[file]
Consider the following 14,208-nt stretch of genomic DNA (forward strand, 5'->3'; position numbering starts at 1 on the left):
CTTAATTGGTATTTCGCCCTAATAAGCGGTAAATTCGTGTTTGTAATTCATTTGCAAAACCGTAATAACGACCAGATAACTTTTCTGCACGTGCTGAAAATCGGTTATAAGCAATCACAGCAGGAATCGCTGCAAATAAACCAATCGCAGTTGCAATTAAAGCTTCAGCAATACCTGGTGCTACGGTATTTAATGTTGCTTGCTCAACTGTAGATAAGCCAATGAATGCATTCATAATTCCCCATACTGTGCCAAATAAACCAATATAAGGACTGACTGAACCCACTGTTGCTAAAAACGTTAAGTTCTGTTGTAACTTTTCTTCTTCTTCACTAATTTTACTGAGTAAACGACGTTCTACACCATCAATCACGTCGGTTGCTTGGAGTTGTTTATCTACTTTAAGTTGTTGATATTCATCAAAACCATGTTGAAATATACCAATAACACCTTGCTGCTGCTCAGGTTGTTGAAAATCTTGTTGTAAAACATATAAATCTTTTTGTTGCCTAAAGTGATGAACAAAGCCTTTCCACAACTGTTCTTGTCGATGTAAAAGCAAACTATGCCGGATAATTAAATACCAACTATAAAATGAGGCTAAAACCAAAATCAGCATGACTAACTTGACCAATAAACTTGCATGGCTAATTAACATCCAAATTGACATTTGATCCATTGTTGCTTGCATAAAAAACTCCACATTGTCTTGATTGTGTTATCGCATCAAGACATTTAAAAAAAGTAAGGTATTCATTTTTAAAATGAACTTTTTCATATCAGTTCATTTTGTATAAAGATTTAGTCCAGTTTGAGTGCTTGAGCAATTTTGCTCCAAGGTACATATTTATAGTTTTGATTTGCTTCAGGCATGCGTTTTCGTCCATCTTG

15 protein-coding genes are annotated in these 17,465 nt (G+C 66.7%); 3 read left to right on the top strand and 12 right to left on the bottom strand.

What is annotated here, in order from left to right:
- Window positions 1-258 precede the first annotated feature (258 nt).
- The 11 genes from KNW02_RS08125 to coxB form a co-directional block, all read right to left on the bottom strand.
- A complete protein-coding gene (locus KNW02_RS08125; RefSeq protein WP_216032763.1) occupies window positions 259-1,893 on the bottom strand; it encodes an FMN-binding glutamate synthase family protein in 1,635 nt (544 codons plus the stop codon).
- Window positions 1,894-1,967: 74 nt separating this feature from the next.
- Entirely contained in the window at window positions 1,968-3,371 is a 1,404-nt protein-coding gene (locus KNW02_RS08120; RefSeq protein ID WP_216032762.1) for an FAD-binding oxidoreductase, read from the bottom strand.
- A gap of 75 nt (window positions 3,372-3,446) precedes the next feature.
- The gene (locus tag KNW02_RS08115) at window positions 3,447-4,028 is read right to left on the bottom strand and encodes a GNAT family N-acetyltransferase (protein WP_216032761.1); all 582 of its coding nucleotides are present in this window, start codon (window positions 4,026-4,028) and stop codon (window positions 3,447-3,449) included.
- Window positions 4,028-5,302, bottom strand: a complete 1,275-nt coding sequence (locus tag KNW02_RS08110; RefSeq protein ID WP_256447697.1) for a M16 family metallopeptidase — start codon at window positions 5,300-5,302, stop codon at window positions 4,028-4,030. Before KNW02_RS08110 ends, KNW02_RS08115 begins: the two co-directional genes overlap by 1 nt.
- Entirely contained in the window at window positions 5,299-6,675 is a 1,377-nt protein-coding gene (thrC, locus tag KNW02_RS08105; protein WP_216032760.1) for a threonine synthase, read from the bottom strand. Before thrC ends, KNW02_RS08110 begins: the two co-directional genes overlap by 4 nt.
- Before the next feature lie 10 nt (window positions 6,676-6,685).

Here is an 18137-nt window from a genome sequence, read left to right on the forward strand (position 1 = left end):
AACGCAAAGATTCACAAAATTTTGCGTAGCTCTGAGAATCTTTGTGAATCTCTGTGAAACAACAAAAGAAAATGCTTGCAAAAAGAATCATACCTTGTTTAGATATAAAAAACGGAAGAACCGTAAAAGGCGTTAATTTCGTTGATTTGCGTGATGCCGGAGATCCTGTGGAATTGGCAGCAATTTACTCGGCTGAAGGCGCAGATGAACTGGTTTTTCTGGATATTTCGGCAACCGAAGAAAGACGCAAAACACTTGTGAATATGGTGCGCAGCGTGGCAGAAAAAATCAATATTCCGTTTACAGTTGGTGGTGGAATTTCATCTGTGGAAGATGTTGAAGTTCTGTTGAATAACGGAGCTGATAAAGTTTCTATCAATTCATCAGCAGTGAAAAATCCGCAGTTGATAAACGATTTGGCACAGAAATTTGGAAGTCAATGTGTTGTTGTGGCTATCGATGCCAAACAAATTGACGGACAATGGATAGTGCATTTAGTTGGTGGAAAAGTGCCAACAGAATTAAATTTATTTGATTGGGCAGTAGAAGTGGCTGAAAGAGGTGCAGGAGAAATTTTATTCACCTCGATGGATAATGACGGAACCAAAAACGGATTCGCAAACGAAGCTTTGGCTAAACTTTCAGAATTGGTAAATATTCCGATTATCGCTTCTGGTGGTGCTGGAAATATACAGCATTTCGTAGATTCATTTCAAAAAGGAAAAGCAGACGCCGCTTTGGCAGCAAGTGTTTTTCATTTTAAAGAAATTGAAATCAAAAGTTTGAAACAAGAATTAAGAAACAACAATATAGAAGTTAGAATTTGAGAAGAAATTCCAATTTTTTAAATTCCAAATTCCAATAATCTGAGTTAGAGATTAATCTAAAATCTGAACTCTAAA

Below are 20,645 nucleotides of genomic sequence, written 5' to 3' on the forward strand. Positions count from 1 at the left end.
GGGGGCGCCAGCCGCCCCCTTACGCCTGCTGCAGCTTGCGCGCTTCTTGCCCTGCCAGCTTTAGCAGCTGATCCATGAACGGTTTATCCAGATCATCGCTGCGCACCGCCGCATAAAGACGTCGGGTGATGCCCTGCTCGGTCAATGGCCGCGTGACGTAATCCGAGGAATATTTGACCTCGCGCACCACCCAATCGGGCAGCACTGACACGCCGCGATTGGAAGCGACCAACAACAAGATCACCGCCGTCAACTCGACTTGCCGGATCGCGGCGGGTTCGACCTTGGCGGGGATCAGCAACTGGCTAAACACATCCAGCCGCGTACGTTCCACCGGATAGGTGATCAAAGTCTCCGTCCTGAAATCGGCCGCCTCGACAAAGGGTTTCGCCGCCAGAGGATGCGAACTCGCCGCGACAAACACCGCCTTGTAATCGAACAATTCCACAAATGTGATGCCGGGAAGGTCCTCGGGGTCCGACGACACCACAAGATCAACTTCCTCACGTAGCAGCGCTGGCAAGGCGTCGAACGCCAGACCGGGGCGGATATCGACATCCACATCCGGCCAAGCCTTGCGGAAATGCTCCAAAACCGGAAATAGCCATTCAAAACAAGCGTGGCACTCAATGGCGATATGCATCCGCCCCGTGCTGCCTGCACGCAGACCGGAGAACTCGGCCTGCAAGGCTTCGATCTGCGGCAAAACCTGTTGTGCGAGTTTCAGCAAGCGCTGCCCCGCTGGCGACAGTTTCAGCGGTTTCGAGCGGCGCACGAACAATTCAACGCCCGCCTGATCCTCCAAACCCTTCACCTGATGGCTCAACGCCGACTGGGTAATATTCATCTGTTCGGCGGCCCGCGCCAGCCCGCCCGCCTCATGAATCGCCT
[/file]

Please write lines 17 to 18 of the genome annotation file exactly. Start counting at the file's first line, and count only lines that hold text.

Below are 20,645 nucleotides of genomic sequence, written 5' to 3' on the forward strand. Positions count from 1 at the left end.
GGGGGCGCCAGCCGCCCCCTTACGCCTGCTGCAGCTTGCGCGCTTCTTGCCCTGCCAGCTTTAGCAGCTGATCCATGAACGGTTTATCCAGATCATCGCTGCGCACCGCCGCATAAAGACGTCGGGTGATGCCCTGCTCGGTCAATGGCCGCGTGACGTAATCCGAGGAATATTTGACCTCGCGCACCACCCAATCGGGCAGCACTGACACGCCGCGATTGGAAGCGACCAACAACAAGATCACCGCCGTCAACTCGACTTGCCGGATCGCGGCGGGTTCGACCTTGGCGGGGATCAGCAACTGGCTAAACACATCCAGCCGCGTACGTTCCACCGGATAGGTGATCAAAGTCTCCGTCCTGAAATCGGCCGCCTCGACAAAGGGTTTCGCCGCCAGAGGATGCGAACTCGCCGCGACAAACACCGCCTTGTAATCGAACAATTCCACAAATGTGATGCCGGGAAGGTCCTCGGGGTCCGACGACACCACAAGATCAACTTCCTCACGTAGCAGCGCTGGCAAGGCGTCGAACGCCAGACCGGGGCGGATATCGACATCCACATCCGGCCAAGCCTTGCGGAAATGCTCCAAAACCGGAAATAGCCATTCAAAACAAGCGTGGCACTCAATGGCGATATGCATCCGCCCCGTGCTGCCTGCACGCAGACCGGAGAACTCGGCCTGCAAGGCTTCGATCTGCGGCAAAACCTGTTGTGCGAGTTTCAGCAAGCGCTGCCCCGCTGGCGACAGTTTCAGCGGTTTCGAGCGGCGCACGAACAATTCAACGCCCGCCTGATCCTCCAAACCCTTCACCTGATGGCTCAACGCCGACTGGGTAATATTCATCTGTTCGGCGGCCCGCGCCAGCCCGCCCGCCTCATGAATCGCCT